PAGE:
Charitable legal website Get Legal described HCT's corporate structure as allowing HCT Group to "separate the risks associated with its business in different limited liability vehicles." The social mission of each of those vehicles is protected (either through charitable status or through being CICs), which sends a clear message to the public that the organisation is a social enterprise.[29]

HCT Group says it aims to "demonstrate and promote the social enterprise business model as a highly effective and socially responsible mechanism", and that it maintains environmental, health and safety, and social policies, and regularly measures its performance against these.[30] Profit was seen by company CEO Dai Powell as enabling its social goals: "You have to be an enterprise first, because if you don't make a profit, you can't fulfil that social mission."[31] HCT's commercial services allowed it to invest 18 per cent of its annual profits into non-commercial community transport in 2007/08. Its mission was to increase this to 30 per cent in the subsequent five years.[31]

HCT Group only competes for contracts that have high levels of accessibility and quality in the specification.[32] "HCT sees the provision of high-quality public services as a goal in itself...and actively seeks user input into the design and delivery of all its services."[32] The CEO claims "we don't provide poor services for poor people – the quality has to be there.”[31] HCT recruits volunteers to train people with learning difficulties and physical disabilities to use public transport independently.[33]

West Yorkshire Metro noted that a community transport provider "...spends its surpluses on transport services in the community which are not commissioned from public bodies" but that "commissioning from the sector can however carry risks...organisations can lack capability and professionalism and be over reliant on individuals leading to instability."[27]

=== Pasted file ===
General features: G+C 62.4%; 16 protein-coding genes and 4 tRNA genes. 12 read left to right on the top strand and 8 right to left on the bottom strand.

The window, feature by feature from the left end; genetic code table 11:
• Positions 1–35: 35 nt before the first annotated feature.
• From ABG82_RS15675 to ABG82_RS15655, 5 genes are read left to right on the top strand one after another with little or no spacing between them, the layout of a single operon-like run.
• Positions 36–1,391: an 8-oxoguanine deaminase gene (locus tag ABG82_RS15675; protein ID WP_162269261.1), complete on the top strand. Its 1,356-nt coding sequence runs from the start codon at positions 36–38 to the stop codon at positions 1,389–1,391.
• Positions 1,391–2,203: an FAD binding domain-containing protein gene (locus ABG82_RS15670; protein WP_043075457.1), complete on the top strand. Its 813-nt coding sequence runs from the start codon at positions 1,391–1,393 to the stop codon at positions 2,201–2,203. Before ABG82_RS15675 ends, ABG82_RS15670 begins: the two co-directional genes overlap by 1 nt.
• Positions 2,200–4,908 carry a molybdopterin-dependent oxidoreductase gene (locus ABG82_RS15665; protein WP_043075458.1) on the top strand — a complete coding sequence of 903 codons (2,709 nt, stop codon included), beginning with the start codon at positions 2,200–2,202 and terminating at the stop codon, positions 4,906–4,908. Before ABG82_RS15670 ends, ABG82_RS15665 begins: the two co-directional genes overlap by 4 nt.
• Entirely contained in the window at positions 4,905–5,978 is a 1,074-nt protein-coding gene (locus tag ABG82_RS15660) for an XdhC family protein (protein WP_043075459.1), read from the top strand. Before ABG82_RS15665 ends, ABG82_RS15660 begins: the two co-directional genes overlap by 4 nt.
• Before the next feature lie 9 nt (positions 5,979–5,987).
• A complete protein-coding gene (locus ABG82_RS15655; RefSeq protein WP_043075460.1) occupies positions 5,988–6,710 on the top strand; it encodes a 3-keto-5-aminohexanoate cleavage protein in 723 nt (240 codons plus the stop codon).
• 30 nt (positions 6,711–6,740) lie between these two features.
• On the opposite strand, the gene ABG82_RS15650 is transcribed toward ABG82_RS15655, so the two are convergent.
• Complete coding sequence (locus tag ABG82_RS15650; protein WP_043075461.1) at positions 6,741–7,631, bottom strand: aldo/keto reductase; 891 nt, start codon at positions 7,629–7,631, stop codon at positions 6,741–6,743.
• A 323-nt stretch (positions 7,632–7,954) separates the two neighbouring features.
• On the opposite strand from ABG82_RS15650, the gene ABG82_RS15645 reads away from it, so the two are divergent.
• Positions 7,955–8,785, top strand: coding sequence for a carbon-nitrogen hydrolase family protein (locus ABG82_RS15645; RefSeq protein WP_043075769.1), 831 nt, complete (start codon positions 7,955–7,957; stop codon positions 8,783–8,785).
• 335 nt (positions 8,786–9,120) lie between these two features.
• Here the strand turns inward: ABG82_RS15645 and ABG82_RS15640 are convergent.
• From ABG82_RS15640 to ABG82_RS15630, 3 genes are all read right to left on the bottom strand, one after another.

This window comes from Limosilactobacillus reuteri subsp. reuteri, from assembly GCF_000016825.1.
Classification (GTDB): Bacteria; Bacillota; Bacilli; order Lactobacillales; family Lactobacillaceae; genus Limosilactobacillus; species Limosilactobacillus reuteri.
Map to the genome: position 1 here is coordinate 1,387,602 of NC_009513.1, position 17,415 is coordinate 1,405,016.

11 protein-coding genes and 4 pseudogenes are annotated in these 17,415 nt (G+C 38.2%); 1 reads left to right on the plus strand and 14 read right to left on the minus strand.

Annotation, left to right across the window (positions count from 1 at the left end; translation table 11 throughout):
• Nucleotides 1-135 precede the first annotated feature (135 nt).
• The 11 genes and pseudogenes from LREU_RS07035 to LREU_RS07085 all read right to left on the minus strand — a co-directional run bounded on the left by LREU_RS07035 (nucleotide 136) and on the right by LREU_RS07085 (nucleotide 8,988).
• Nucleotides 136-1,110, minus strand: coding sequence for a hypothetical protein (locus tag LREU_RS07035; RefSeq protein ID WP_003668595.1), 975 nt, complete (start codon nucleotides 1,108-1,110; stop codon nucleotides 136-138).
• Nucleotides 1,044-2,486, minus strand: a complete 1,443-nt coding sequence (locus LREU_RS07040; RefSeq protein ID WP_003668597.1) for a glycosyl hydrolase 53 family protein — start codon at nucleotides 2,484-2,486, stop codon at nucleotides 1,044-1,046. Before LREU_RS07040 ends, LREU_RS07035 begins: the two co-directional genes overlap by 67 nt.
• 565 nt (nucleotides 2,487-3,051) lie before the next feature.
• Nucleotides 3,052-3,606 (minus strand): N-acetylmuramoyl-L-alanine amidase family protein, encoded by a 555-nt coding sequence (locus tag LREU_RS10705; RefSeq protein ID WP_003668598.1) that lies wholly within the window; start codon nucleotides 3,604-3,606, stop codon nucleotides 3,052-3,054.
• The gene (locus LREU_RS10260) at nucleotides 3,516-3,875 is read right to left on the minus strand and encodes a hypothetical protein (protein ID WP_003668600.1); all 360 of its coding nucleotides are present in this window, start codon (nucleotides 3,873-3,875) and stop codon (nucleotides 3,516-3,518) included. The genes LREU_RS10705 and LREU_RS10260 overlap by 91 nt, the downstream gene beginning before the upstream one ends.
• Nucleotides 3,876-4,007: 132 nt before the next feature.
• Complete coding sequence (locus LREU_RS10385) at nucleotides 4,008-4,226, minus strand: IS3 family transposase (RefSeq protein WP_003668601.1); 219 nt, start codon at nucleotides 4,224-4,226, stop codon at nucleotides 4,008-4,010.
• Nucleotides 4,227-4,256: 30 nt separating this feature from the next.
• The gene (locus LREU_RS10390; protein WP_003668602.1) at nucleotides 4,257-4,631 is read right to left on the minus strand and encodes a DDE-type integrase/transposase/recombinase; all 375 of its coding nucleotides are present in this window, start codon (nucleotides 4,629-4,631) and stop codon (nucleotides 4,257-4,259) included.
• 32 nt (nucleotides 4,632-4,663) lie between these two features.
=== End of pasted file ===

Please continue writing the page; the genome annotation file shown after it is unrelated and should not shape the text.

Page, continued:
HCT Group was no more immune to labour relations problems than any other bus operator.[34] The Socialist Worker described HCT as "no friend of workers" and its workers as "some of the lowest paid drivers in London".[28]

HCT Group prefers social enterprises and co-ops as business partners and suppliers;[35] when they raised £500k impact investment from The Phone Co-Op in 2014, their CEO explained with investors as well as suppliers they want to "buy social".[36]

In 2018, HCT Group secured £17.8 million in funding to tackle social isolation, with the help of the investment bank ClearlySo.[37]



East Lancs Myllennium Lolyne bodied Dennis Trident 2 on route 388 in June 2009
Optare Solo on route W12 in March 2010

CT Plus was founded as a wholly owned trading arm of HCT in 2001, and became a community interest company in 2007.[38][39] The company competed for contracts in the marketplace, and its profits were used by HCT to support community transport or other objectives such as training for the long-term unemployed.[40] At first they operated a Transport for London contracted service, route 153.[41] Routes 388 and 394 were added in 2003.

In August 2019, the CT Plus brand in London was dropped with operations brought under the HCT Group banner; the brand continued to be used in Yorkshire until August 2022. In the same month, HCT ceased operating Plus Bus route 812 and entered into negotiation with Stagecoach London to sell its 160-vehicle operation, following a period of ongoing financial difficulties for HCT Group.[42]

Route W13 red London double decker bus en route to Woodford Wells in June 2022
Alexander Dennis Enviro400H City on route W13 in June 2022

Public services in London[edit]

Ash Grove (HK)[edit]

Ash Grove bus garage in Cambridge Heath was HCT Groups' first London garage, and was shared with Arriva London. This garage operated 10 routes, including route 26 and route 394.[43]

Walthamstow Avenue (AW)[edit]

In November 2016, HCT Group opened a second garage in Walthamstow.[44] Before the company administration, Walthamstow Avenue operated routes 20, 385, 397, W11, W12, W16, W19 and 616.

Other London services[edit]


The Transport for London fleet consisted of 85 buses in 2014,[48] and had grown to 159 buses before the collapse of the company in September 2022.[citation needed]


AccessBus in Leeds